Missing markets, price effects, and dynamic and general equilibrium effects help explain why poor people do not work less when given cash
There is growing interest in the promise of cash transfers in the form of government transfers, humanitarian donations, and person-to-person remittances to improve outcomes for poor people around the world (e.g. Blattman and Niehaus 2014, ODI 2015). However, many policymakers and indeed, much of the general public, are concerned that simply giving cash to people may reduce their desire to work (Banerjee et al. 2017).
This concern is supported by classical economic theory. The standard economic model of labour supply taught in introductory economics classes (‘Econ 101’) has a very clear prediction of what we should expect when an individual suddenly receives an unexpected cash windfall: individuals should work less and earn less. In these models, individuals decide how much to work by trading off the gain from working more hours (more income) against the cost (less leisure). Since leisure is usually regarded as a normal good, an increase in non-work income should then cause an individual to demand more leisure (e.g. Becker 1965), and therefore work less. Indeed, Keynes (1930) infamously predicted that because people would be so much richer in the future, his grandchildren would only work 15 hours per week.
Life is more complicated than ‘get more money, buy more leisure’
In a recent paper (Baird et al. 2018), we re-examine the literature on cash transfers and set out a framework for understanding the different channels through which adult labour supply responds to the receipt of cash transfers. These can be broadly grouped as arising from missing markets, price effects from behavioural conditions attached to transfers, and dynamic and general equilibrium effects.
Credit constraints and missing insurance markets can cause four other channels to operate:
- A health productivity effect, where transfers allow workers to become better nourished and start working more.
- A self-employment liquidity effect, where transfers enable poor people to start or expand businesses.
- An insurance effect, where access to a safety net of transfers may cause recipients to undertake risky activities with high potential rewards (e.g. starting a business or migrating to a better job).
- An investment in labour search effect, where transfers allow workers to search longer and more intensively, in order to find a higher paying job.
Price effects from behavioural conditions
In practice, cash is often given with conditions attached to it, which can change the labour/leisure trade-off in the following three ways:
- Some cash may be given conditional on it being used to start a business or for job search, or conversely, working too much may disqualify people from future transfers
- Other transfers may be conditioned on activities that change time availability, such as freeing up parental time when kids go to school.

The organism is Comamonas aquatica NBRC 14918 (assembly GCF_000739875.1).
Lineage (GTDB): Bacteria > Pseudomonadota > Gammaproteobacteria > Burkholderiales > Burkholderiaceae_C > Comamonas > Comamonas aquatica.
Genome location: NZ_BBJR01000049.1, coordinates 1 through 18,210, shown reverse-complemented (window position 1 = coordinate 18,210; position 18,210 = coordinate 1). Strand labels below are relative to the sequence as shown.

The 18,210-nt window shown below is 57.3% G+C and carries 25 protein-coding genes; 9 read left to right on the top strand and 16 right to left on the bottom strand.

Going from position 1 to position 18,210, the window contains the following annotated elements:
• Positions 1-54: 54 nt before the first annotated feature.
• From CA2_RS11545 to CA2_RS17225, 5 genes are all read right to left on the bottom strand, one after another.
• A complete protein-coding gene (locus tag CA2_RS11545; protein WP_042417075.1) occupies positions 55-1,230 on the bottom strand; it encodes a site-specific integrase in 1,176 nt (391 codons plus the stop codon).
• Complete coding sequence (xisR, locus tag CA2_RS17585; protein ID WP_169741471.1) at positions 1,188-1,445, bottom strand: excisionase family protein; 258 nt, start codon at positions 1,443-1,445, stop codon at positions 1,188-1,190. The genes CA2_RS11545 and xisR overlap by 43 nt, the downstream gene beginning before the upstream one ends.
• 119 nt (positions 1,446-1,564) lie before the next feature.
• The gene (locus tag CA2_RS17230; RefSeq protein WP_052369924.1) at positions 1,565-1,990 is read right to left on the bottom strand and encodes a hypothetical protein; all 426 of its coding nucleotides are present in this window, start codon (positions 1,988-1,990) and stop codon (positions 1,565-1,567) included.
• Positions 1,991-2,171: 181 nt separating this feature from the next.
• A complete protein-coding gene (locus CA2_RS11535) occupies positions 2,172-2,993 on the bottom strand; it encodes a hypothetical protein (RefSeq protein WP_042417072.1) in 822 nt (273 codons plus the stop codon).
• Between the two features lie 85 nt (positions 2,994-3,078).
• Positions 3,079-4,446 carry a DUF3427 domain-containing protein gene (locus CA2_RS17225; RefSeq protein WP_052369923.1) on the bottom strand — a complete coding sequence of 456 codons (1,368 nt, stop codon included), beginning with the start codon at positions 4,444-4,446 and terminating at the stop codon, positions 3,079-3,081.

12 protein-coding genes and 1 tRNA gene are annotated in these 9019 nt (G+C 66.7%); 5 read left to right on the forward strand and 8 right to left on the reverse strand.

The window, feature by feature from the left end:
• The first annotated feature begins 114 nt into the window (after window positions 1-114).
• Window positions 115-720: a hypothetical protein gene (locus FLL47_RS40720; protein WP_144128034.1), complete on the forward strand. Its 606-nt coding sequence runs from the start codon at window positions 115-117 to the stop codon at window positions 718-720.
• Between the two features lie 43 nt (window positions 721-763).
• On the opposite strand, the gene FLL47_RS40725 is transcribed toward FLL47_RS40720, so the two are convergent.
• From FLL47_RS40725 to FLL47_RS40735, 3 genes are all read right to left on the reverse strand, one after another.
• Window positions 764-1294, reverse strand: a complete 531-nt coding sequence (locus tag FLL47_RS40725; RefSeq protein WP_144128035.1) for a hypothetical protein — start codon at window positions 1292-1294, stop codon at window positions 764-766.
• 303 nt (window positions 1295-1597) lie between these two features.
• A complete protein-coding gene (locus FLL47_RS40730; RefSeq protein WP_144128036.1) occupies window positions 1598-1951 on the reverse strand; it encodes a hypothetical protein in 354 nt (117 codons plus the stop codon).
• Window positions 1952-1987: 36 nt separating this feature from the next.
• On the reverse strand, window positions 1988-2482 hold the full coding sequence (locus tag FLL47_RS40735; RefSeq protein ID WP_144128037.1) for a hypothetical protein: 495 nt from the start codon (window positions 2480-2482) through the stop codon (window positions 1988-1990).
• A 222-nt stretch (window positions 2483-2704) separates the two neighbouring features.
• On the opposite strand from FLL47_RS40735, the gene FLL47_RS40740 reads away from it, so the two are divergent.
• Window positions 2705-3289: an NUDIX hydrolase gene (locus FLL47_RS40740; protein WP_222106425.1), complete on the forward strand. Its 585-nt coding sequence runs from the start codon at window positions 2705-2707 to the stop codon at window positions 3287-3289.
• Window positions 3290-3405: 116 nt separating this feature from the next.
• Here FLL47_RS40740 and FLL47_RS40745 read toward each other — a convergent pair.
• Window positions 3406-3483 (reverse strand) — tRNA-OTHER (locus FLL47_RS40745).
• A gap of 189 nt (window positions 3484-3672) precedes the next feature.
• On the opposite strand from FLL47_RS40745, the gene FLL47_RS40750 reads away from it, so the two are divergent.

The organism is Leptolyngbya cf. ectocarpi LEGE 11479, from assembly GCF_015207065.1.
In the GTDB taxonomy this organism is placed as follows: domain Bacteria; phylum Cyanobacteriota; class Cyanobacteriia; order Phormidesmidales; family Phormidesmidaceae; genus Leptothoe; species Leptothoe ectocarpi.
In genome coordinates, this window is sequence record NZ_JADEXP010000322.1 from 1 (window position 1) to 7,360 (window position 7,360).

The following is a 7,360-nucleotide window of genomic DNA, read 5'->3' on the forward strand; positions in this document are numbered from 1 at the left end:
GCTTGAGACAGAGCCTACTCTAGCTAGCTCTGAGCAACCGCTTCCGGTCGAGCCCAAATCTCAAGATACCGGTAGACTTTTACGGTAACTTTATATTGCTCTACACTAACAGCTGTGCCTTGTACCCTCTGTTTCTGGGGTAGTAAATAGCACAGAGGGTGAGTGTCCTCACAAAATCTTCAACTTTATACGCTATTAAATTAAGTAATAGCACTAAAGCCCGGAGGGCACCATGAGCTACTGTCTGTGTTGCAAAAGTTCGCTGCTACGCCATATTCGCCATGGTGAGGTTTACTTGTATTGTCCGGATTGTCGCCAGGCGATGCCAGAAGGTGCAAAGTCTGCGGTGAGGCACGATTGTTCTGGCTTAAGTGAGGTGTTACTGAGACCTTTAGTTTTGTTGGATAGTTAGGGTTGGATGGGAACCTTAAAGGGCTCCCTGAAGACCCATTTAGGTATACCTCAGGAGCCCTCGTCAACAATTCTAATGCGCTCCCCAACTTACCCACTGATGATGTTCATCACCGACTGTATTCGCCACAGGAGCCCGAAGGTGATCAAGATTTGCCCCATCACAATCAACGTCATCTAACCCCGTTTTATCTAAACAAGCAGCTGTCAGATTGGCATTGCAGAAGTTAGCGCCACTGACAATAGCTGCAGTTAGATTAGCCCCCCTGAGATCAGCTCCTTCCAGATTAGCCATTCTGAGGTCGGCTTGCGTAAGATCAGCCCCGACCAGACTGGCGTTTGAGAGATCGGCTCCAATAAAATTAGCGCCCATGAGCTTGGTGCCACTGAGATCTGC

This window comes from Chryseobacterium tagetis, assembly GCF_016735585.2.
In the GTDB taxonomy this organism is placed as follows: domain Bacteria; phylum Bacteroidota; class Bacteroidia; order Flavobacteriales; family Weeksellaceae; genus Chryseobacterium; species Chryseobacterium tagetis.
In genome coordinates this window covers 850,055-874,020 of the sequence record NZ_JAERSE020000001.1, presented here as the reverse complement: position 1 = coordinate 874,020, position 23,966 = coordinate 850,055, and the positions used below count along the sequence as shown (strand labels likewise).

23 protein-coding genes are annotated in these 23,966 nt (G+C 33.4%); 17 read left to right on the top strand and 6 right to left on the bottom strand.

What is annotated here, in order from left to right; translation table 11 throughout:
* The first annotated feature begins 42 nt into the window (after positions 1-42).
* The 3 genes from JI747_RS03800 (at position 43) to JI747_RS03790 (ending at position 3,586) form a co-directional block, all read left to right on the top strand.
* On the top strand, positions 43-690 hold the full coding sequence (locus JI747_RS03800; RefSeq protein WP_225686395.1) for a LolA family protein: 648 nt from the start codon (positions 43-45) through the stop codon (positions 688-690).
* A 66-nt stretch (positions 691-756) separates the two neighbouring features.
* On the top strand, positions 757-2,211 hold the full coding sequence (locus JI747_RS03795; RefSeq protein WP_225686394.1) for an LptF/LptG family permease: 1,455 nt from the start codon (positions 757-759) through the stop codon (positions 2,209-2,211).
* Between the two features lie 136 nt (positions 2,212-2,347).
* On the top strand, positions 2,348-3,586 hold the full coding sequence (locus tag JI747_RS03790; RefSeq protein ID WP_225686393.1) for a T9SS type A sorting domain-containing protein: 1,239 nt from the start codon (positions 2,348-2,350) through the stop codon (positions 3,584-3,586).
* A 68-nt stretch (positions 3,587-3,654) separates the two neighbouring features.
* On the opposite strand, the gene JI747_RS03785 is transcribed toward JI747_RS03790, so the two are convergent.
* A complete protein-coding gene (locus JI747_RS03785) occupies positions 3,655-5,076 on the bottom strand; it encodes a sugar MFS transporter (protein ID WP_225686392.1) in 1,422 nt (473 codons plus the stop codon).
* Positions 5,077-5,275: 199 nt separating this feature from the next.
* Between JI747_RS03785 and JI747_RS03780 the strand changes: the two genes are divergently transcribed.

- Receiving cash transfers as a child can increase education, so that as an adult, the ability to find work and returns to work increase.
Dynamic and general equilibrium effects
The standard model considers an individual making a one-period labour supply choice, which does not affect their future ability to work nor is it affected by decisions others are making. Neither assumption may hold. There may be a human capital depreciation/scarring effect where time out of the workforce can cause workers to lose skills and make it harder to find jobs in the future, so that workers do not stop working when given temporary transfers. General equilibrium effects can arise from both wage rates and the value of leisure changing when others in your community also receive cash.
What does this mean in practice for different types of transfers?
Some of these channels operate to increase the likelihood that adults are employed and the amount they earn from work, counteracting the trade-off with leisure. Others can reinforce the tendency of cash transfers to reduce work. The net effect depends on the type of cash transfer being considered, and the conditions facing those receiving cash. Table 1 summarises our take on the typical impacts of different types of cash transfers.
Table 1 Summary of adult labour impacts of different types of cash transfers
Source: Authors' interpretation of the literature.
As cash transfers continue to proliferate in developing countries, the presumption that they will undermine work effort and have less impact than anticipated through a resulting reduction in labour income seems largely unfounded. But the impacts are likely to be different when transfers are dependable and permanent rather than temporary and/or surprises, when the eligibility criteria are known in advance to recipients compared to programmes being unannounced, and when targeted at different types of people. There is thus an active role for future research to attempt to measure and unpack the different channels we describe here in order to better understand these programmes.
Baird, S, D McKenzie and B Özler (2018), “The effects of cash transfers on adult labour market outcomes”, IZA Journal of Development and Migration, forthcoming.
Banerjee, A, R Hanna, G Kreindler and B Olken (2017), “Debunking the stereotype of the lazy welfare recipient: Evidence from cash transfer programmes”, World Bank Research Observer 32(2): 155-84.
Becker, G (1965), “A theory of the allocation of time”, Economic Journal 75(299): 493-517.
Blattman, C and P Niehaus (2014), “Show them the money: Why giving cash helps alleviate poverty”, Foreign Affairs 93(3): 117-126.
Keynes, JM (1930), “Economic possibilities for our grandchildren”, in Essays in Persuasion, W.W. Norton and Co, pp. 358-73.
Overseas Development Institute (2015), Doing cash differently: How cash transfers can transform humanitarian aid.